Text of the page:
1. Look at the bristles. The tips should be rounded.
  2. What’s the stiffness of your brush? Depending on the condition of your mouth and gums, choose soft or medium-hard brushes.
  3. What’s the deal with bundles? There should be plenty of them so the brush is thicker. This will help it deal with plaque better.
  4. Measure the length of the tip and look at the shape. A child’s toothbrush should be no longer than 22mm and adults should be between 25mm and 27mm. Brushes with oval or rounded shapes are thought to be more comfortable.
  5. Don’t compromise on comfort. Look for the handle. Choose a handle that fits comfortably in your hand.
  6. One last thing: how many grams does a toothbrush weigh? The weight of the toothbrush is important. As a general rule, all regular manual toothbrushes are quite light.

Don’t like the classic toothbrush? Get an electric one. It’s more expensive than a manual one, so take your time and research the options beforehand. You may find an electric toothbrush with a tongue brush head, pressure sensor, or even a timer. All to make sure you brush each tooth properly and thoroughly.

How to Care for your toothbrush

  1. A toothbrush is a personal hygiene product, meaning only one person should use it. This prevents infection from someone else’s mouth from settling in yours.
  2. After brushing, rinse your toothbrush thoroughly with water and place it upside down in a bowl.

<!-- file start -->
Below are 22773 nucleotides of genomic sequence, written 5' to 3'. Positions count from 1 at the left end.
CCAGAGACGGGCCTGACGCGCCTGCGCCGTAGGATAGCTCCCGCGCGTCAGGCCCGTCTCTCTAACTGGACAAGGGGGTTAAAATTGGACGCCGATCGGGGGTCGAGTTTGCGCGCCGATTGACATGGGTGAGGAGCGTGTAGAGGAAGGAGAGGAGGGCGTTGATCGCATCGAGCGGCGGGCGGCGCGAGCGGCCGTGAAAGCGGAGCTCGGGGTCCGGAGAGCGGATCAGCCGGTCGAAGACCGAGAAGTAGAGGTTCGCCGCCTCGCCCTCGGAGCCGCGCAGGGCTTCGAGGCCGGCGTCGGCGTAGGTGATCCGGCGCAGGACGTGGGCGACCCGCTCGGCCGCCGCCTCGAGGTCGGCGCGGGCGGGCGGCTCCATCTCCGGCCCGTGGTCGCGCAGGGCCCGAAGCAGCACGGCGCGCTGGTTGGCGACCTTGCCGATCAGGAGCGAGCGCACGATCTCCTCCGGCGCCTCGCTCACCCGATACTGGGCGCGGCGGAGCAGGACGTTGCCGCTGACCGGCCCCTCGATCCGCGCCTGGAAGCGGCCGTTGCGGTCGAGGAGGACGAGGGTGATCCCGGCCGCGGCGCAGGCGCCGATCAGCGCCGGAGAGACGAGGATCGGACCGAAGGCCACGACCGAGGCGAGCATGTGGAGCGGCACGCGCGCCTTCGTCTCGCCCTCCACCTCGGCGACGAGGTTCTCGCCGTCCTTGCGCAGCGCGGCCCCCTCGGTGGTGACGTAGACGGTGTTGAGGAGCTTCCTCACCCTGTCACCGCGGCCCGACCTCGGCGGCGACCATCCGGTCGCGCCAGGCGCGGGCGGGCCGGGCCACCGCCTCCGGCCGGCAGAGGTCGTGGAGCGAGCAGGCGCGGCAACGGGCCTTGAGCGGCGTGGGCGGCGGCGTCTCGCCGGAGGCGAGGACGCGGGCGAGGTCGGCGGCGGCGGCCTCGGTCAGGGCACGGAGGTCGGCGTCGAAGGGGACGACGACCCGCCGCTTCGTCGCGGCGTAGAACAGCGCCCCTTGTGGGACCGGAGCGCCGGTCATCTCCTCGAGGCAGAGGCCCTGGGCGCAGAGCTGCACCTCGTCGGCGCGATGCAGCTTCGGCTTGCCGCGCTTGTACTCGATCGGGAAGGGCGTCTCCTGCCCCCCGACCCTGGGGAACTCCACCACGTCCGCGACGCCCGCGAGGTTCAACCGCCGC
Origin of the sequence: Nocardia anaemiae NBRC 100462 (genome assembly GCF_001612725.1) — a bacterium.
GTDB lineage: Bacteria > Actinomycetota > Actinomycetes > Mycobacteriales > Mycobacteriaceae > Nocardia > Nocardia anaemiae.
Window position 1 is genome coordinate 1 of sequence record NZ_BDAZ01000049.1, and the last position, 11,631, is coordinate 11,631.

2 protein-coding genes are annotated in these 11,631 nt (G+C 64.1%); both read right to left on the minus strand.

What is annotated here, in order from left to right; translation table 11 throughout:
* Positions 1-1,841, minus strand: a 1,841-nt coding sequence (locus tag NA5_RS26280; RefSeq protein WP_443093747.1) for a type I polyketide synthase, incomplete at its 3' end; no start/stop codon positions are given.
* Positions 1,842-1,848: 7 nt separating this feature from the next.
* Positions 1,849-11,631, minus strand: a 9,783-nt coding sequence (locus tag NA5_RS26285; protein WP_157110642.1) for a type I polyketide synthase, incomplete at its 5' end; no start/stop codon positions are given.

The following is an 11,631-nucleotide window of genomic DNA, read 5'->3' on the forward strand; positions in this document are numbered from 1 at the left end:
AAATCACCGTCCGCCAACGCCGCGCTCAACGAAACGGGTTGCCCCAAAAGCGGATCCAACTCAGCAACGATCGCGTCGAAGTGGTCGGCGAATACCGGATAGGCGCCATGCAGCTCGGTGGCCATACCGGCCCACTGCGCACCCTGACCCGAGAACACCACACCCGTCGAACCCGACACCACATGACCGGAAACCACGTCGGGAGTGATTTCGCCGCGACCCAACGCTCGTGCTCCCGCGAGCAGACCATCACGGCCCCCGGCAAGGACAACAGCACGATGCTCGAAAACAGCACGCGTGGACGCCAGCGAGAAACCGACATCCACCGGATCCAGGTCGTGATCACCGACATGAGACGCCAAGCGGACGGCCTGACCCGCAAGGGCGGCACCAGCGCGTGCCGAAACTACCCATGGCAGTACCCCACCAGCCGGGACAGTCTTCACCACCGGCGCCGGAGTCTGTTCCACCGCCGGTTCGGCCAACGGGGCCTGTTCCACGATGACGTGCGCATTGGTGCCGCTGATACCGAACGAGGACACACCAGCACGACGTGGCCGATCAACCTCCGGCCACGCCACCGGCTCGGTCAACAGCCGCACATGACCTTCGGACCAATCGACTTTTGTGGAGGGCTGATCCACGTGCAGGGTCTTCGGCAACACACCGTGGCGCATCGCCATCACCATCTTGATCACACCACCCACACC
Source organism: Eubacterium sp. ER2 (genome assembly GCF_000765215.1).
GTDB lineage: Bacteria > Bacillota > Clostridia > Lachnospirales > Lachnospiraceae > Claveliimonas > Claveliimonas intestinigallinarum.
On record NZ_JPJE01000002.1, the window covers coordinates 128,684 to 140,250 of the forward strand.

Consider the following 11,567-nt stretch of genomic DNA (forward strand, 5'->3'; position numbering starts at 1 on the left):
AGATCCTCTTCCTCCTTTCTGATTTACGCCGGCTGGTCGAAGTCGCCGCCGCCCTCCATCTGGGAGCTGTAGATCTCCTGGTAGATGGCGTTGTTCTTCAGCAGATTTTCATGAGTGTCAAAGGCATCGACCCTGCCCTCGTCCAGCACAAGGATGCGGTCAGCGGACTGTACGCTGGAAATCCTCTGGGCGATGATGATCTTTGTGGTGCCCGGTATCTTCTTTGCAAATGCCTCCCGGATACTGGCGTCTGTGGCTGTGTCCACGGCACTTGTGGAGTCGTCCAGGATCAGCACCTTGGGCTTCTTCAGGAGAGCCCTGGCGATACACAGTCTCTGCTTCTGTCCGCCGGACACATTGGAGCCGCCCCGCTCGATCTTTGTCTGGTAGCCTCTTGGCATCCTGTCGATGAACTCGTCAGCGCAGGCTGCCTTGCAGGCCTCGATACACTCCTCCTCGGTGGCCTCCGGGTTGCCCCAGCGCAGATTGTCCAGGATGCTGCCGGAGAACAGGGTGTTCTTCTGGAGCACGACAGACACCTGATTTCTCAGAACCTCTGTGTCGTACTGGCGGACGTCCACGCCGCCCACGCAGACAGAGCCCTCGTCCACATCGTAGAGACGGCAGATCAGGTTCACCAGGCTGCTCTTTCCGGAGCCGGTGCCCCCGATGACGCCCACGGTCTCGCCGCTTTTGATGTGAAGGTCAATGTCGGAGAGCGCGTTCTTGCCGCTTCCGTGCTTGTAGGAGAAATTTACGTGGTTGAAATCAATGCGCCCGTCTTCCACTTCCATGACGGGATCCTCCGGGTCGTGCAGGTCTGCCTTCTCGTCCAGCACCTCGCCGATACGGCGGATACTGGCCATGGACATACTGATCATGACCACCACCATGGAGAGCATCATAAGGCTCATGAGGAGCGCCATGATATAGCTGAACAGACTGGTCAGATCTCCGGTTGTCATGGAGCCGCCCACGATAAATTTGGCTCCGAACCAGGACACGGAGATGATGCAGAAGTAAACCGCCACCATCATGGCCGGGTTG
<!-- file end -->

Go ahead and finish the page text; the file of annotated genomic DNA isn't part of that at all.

3. ¬†Do not store the brush in a closed container; otherwise, it won’t dry out and bacteria can thrive in a humid environment.
  4. Do not use the brush if its lint is deformed. You will only cause damage to your enamel and mucous membranes.
  5. Wash the toothbrush with soap and water to remove toothpaste and plaque and keep it in an antiseptic solution for a few minutes once a week.

How Often to Replace a Toothbrush?

Want your toothbrush to do you good? Don’t forget to replace your toothbrush. You should do it every three months. It’s a general rule for both classic and electric brushes.

Over time, the bristles can become deformed and may not perform as well as they should.

If you’ve had your toothbrush in the bathroom for a month, but the bristles are already twisted around, it’s safe to throw it in the bin.

And there are cases when the brush looks fine, but you still need to replace it. For example,

If you’ve had an infectious disease, such as stomatitis, gum disease, thrush, sore throat, or even a simple cold. If you don’t change your brush, you run the risk of getting sick again.

By the way, some companies make toothbrushes with a special wear indicator.

It’s very handy.

A good toothbrush and good oral hygiene at home can help keep your teeth healthy. But no matter how much the toothbrush market evolves, no matter what manufacturers and marketers suggest, home hygiene will never replace professional hygiene. It is recommended every six months for people in good oral health, but once every three months for high dental decay rates in childhood and adolescence, periodontal disease, and braces.

The hygienists at DMC Tour will remove tartar, restore your teeth to their natural color and shine, strengthen their enamel, teach you how to brush your teeth properly, and find the perfect toothbrush for you. Then you’ll always look in the mirror with a beautiful, healthy smile!

If you still have questions, contact us.

We’ll be sure to reply within a day!


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Copyright 2022 by DMC Tour Dental. All rights reserved.

Copyright 2022 by DMC Tour Dental. All rights reserved.